mandant at Detroit, representing our situation and taking further orders
from him respecting us."
Notwithstanding Girty's hard order, the kind-hearted Frenchman
conducted the missionaries with every regard for their comfort and
safety, and boats were sent to take them from Lower Sandusky to Detroit.
A short time after reaching Lower Sandusky they received word that the
almost equally brutal white borderers on the American side, led by the
notorious Col. Williamson, had marched from Fort Pitt and cruelly
slaughtered some ninety or more Christian Indians who still remained
at the Moravian villages on the Tuscarawas. The missionary band at
Lower Sandusky consisted of the senior missionary David Zeisberger,
and his wife; John Heckewelder, wife and child; Senseman, wife and
babe but a few weeks old; Youngman and wife; and Edwards and
Michael Young, unmarried. The two latter were, while in Lower San-
dusky, lodged in the house of Mr. Robbins. The other four missionaries
with their families were guests of Mr. Arundel. Robbins and Arundel
were English traders at this place.
Heckewelder in his History of Indian Nations describes the ordeal
of running the gauntlet as follows:
"In the month of April, 1782, when I was myself a prisoner at
Lower Sandusky, waiting for an opportunity to proceed with a trader to
The Croghan Celebration. 41
Detroit, - three American prisoners were brought in by fourteen war-
riors from the garrison of Fort McIntosh. As soon as they had crossed
the Sandusky river to which the village lay adjacent, they were told
by the captain of the party to run as hard as they could to a painted
post which was shown to them. The youngest of the three without a
moment's hesitation immediately started for it, and reached it fortu-
nately without receiving a single blow; the second hesitated for a moment,
but recollecting himself, he also ran as fast as he could and likewise
reached the post unhurt. The third, frightened at seeing so many men,
women and children with weapons in their hands ready to strike him,
kept begging the captain to spare him, saying that he was a mason and
would build him a fine large stone house or do any work for him that
he would please.
"Run for your life," cried the chief to him, "and don't talk now of
building houses!" But the poor fellow still insisted, begging and praying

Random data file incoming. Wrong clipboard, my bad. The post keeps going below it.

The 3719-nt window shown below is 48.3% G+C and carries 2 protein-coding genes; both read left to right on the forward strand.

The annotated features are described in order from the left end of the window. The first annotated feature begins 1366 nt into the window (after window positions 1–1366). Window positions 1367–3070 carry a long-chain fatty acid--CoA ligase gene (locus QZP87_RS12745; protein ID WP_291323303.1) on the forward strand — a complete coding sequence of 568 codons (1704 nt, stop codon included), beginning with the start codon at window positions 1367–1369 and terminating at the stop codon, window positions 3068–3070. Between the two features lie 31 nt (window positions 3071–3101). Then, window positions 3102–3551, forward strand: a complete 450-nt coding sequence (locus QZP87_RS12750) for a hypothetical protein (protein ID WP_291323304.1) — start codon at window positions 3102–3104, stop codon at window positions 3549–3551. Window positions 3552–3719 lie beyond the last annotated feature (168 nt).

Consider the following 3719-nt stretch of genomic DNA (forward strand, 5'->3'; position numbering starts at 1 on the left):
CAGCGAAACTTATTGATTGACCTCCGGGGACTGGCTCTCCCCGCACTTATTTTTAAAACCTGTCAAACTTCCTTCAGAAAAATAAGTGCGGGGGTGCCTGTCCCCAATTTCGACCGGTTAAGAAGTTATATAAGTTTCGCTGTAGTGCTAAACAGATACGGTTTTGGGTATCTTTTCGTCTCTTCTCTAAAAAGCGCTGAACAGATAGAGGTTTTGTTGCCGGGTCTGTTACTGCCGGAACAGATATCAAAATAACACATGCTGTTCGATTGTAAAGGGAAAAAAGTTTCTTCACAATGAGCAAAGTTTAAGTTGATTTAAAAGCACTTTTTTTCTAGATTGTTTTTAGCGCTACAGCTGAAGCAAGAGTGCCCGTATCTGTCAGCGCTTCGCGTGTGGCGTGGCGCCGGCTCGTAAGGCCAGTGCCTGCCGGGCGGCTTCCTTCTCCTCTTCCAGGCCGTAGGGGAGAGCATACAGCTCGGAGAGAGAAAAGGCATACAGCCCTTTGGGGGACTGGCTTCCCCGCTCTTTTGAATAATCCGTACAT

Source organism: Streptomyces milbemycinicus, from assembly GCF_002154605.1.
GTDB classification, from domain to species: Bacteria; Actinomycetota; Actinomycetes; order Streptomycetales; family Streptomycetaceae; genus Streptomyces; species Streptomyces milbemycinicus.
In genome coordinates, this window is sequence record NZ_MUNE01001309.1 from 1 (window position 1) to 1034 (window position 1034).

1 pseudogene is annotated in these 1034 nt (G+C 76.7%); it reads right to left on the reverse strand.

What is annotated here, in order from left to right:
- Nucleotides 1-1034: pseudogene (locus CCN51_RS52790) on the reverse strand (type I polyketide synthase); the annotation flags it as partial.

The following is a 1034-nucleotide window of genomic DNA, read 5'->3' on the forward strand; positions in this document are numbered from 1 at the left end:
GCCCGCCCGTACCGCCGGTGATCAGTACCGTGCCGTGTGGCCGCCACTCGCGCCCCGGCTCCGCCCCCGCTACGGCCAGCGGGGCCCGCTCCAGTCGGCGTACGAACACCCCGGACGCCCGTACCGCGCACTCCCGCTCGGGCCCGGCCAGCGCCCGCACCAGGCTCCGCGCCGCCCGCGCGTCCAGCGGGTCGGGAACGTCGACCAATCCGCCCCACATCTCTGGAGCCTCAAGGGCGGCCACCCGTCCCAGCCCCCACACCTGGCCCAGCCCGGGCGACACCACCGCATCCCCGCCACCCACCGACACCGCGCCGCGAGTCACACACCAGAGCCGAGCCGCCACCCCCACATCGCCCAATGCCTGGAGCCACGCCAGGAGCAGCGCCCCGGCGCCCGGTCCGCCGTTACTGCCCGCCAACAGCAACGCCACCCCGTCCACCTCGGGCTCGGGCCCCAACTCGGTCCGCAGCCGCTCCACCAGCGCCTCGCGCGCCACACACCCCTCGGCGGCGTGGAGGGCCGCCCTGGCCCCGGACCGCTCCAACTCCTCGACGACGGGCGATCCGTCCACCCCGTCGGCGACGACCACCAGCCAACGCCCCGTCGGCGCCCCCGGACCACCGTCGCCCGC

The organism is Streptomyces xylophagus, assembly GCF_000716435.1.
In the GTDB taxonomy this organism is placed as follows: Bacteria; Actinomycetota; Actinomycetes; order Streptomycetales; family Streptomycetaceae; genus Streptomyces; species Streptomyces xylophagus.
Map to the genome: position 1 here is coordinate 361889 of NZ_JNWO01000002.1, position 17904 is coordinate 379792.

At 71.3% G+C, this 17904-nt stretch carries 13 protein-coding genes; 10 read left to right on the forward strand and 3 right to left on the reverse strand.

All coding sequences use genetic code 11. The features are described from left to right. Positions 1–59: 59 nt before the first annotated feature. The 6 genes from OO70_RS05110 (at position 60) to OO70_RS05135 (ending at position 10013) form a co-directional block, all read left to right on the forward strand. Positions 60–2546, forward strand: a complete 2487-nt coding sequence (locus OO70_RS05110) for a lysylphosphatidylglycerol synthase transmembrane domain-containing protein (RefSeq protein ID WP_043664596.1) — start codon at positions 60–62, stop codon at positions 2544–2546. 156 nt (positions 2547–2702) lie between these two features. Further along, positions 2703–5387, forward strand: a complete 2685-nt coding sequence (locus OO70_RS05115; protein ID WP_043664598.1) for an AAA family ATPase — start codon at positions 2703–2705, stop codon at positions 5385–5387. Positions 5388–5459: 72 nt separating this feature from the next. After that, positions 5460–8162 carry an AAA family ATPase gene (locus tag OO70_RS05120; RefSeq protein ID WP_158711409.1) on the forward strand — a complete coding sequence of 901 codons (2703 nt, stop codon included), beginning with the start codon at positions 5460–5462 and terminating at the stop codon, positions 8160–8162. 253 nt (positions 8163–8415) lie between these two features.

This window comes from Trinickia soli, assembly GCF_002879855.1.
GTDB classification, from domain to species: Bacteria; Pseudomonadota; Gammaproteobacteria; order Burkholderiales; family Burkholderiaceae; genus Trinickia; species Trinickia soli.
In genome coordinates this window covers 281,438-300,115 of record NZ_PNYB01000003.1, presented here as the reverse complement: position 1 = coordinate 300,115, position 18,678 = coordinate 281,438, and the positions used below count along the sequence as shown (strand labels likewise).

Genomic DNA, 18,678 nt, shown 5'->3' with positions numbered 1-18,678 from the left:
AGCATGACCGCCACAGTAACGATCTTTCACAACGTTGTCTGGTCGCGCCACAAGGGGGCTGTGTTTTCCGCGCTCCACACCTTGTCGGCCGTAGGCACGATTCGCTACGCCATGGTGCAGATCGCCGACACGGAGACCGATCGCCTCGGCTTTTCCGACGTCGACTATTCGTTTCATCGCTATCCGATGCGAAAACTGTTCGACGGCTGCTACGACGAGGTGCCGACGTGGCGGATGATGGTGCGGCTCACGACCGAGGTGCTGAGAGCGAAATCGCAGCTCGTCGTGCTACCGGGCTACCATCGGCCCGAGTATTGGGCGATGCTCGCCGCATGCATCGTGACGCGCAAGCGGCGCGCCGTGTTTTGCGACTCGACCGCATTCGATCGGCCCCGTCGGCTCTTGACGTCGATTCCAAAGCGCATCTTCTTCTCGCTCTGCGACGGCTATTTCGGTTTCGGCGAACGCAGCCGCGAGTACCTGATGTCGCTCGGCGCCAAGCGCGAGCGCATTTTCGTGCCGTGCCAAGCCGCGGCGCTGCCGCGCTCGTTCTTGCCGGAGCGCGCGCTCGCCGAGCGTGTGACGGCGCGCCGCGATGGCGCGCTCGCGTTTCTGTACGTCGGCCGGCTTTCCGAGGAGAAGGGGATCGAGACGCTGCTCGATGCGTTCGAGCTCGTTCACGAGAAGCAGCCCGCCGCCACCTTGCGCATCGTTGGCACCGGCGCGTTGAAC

to the captain, who at last finding his exhortations vain and fearing the
consequences turned his back upon him and would not hear him any
longer. Our mason now began to run, but received many a hard blow,
one of which nearly brought him to the ground, which, if he had fallen
would have decided his fate. He, however, reached the goal, and not
without being sadly bruised, and he was beside bitterly reproached and
scoffed at all round as a vile coward, while the others were hailed as
brave men and received tokens of universal approbation."
"In the year 1782," says Heckewelder, "the war chief of the Wyandot
tribe of Indians of Lower Sandusky sent a young white man whom he
had taken as prisoner as a present to another chief who was called the
Half King of Upper Sandusky, for the purpose of being adopted into
his family in the place of one of his sons who had been killed the pre-
ceding year. The prisoner arrived and was presented to the Half King's
wife, but she refused to receive him; which according to the Indian rule
was in fact a sentence of death. The young man was therefore taken
away for the purpose of being tortured and burnt on the pile. While
the dreadful preparations were making and the unhappy victim was
already tied to the stake, two English traders, moved by feelings of pity
and humanity, resolved to unite their exertions to endeavor to save
the prisoner's life by offering a ransom to the war chief; which how-
ever he refused, saying it was an established rule among them to sacri-
fice a prisoner when refused adoption; and besides the numerous war
captains were on the spot to see the sentence carried into execution.
The two generous Englishmen, were, however, not discouraged, and
determined to try another effort. They appealed to the well-known high-
minded pride of an Indian. 'But,' said they, 'among all these chiefs